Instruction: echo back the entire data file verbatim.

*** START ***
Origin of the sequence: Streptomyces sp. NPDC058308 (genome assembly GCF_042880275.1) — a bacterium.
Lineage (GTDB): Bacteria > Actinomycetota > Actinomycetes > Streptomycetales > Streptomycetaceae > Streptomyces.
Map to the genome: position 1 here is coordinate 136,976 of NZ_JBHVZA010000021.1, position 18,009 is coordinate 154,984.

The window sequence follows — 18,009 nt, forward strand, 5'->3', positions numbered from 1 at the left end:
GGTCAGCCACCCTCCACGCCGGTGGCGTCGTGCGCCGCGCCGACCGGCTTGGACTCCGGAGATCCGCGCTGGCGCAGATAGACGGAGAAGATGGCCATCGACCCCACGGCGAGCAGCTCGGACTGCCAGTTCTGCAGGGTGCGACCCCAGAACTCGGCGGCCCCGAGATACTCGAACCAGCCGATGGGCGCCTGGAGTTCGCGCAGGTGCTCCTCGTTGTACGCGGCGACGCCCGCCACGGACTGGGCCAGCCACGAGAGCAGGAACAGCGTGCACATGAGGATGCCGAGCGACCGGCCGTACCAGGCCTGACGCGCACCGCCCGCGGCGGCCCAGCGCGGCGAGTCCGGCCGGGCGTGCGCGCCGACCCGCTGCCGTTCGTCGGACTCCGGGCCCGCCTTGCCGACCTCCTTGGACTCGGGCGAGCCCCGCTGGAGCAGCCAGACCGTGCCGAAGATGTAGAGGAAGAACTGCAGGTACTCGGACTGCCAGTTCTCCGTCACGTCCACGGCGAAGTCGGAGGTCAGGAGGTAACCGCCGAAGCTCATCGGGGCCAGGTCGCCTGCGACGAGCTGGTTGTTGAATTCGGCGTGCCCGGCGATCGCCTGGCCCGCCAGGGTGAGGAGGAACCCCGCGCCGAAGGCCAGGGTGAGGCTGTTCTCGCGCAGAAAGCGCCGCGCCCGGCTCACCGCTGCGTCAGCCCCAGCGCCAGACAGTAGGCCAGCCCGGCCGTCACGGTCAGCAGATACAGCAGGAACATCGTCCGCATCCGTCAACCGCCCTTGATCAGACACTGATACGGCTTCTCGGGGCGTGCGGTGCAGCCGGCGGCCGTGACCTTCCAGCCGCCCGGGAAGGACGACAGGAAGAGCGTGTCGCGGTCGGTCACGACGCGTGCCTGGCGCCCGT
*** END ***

Origin of the sequence: Streptomyces sp. NPDC058308 (genome assembly GCF_042880275.1) — a bacterium.
Lineage (GTDB): Bacteria > Actinomycetota > Actinomycetes > Streptomycetales > Streptomycetaceae > Streptomyces.
Map to the genome: position 1 here is coordinate 136,976 of NZ_JBHVZA010000021.1, position 18,009 is coordinate 154,984.

The window sequence follows — 18,009 nt, forward strand, 5'->3', positions numbered from 1 at the left end:
GGTCAGCCACCCTCCACGCCGGTGGCGTCGTGCGCCGCGCCGACCGGCTTGGACTCCGGAGATCCGCGCTGGCGCAGATAGACGGAGAAGATGGCCATCGACCCCACGGCGAGCAGCTCGGACTGCCAGTTCTGCAGGGTGCGACCCCAGAACTCGGCGGCCCCGAGATACTCGAACCAGCCGATGGGCGCCTGGAGTTCGCGCAGGTGCTCCTCGTTGTACGCGGCGACGCCCGCCACGGACTGGGCCAGCCACGAGAGCAGGAACAGCGTGCACATGAGGATGCCGAGCGACCGGCCGTACCAGGCCTGACGCGCACCGCCCGCGGCGGCCCAGCGCGGCGAGTCCGGCCGGGCGTGCGCGCCGACCCGCTGCCGTTCGTCGGACTCCGGGCCCGCCTTGCCGACCTCCTTGGACTCGGGCGAGCCCCGCTGGAGCAGCCAGACCGTGCCGAAGATGTAGAGGAAGAACTGCAGGTACTCGGACTGCCAGTTCTCCGTCACGTCCACGGCGAAGTCGGAGGTCAGGAGGTAACCGCCGAAGCTCATCGGGGCCAGGTCGCCTGCGACGAGCTGGTTGTTGAATTCGGCGTGCCCGGCGATCGCCTGGCCCGCCAGGGTGAGGAGGAACCCCGCGCCGAAGGCCAGGGTGAGGCTGTTCTCGCGCAGAAAGCGCCGCGCCCGGCTCACCGCTGCGTCAGCCCCAGCGCCAGACAGTAGGCCAGCCCGGCCGTCACGGTCAGCAGATACAGCAGGAACATCGTCCGCATCCGTCAACCGCCCTTGATCAGACACTGATACGGCTTCTCGGGGCGTGCGGTGCAGCCGGCGGCCGTGACCTTCCAGCCGCCCGGGAAGGACGACAGGAAGAGCGTGTCGCGGTCGGTCACGACGCGTGCCTGGCGCCCGT